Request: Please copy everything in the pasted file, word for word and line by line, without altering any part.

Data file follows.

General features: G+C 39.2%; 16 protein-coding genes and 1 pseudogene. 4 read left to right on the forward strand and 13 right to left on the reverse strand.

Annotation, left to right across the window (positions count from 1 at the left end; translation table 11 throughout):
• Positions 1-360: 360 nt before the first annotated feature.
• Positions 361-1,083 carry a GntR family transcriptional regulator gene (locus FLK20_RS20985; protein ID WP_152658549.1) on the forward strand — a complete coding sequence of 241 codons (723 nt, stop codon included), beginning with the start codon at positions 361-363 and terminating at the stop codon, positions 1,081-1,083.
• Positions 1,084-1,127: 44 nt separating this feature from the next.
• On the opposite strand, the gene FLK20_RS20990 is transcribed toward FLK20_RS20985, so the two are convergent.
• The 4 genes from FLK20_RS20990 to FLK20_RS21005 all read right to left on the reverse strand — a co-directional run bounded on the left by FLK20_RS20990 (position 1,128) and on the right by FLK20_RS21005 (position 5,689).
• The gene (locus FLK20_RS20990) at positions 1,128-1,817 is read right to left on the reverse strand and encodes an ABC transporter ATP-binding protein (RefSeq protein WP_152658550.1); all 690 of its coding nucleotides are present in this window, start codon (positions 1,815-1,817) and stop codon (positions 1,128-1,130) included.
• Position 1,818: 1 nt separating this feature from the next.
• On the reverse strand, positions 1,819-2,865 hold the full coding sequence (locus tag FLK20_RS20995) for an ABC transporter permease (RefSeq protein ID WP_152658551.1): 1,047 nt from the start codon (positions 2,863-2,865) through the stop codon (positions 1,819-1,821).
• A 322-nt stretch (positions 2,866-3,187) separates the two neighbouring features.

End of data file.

General features: G+C 39.2%; 16 protein-coding genes and 1 pseudogene. 4 read left to right on the forward strand and 13 right to left on the reverse strand.

Annotation, left to right across the window (positions count from 1 at the left end; translation table 11 throughout):
• Positions 1-360: 360 nt before the first annotated feature.
• Positions 361-1,083 carry a GntR family transcriptional regulator gene (locus FLK20_RS20985; protein ID WP_152658549.1) on the forward strand — a complete coding sequence of 241 codons (723 nt, stop codon included), beginning with the start codon at positions 361-363 and terminating at the stop codon, positions 1,081-1,083.
• Positions 1,084-1,127: 44 nt separating this feature from the next.
• On the opposite strand, the gene FLK20_RS20990 is transcribed toward FLK20_RS20985, so the two are convergent.
• The 4 genes from FLK20_RS20990 to FLK20_RS21005 all read right to left on the reverse strand — a co-directional run bounded on the left by FLK20_RS20990 (position 1,128) and on the right by FLK20_RS21005 (position 5,689).
• The gene (locus FLK20_RS20990) at positions 1,128-1,817 is read right to left on the reverse strand and encodes an ABC transporter ATP-binding protein (RefSeq protein WP_152658550.1); all 690 of its coding nucleotides are present in this window, start codon (positions 1,815-1,817) and stop codon (positions 1,128-1,130) included.
• Position 1,818: 1 nt separating this feature from the next.
• On the reverse strand, positions 1,819-2,865 hold the full coding sequence (locus tag FLK20_RS20995) for an ABC transporter permease (RefSeq protein ID WP_152658551.1): 1,047 nt from the start codon (positions 2,863-2,865) through the stop codon (positions 1,819-1,821).
• A 322-nt stretch (positions 2,866-3,187) separates the two neighbouring features.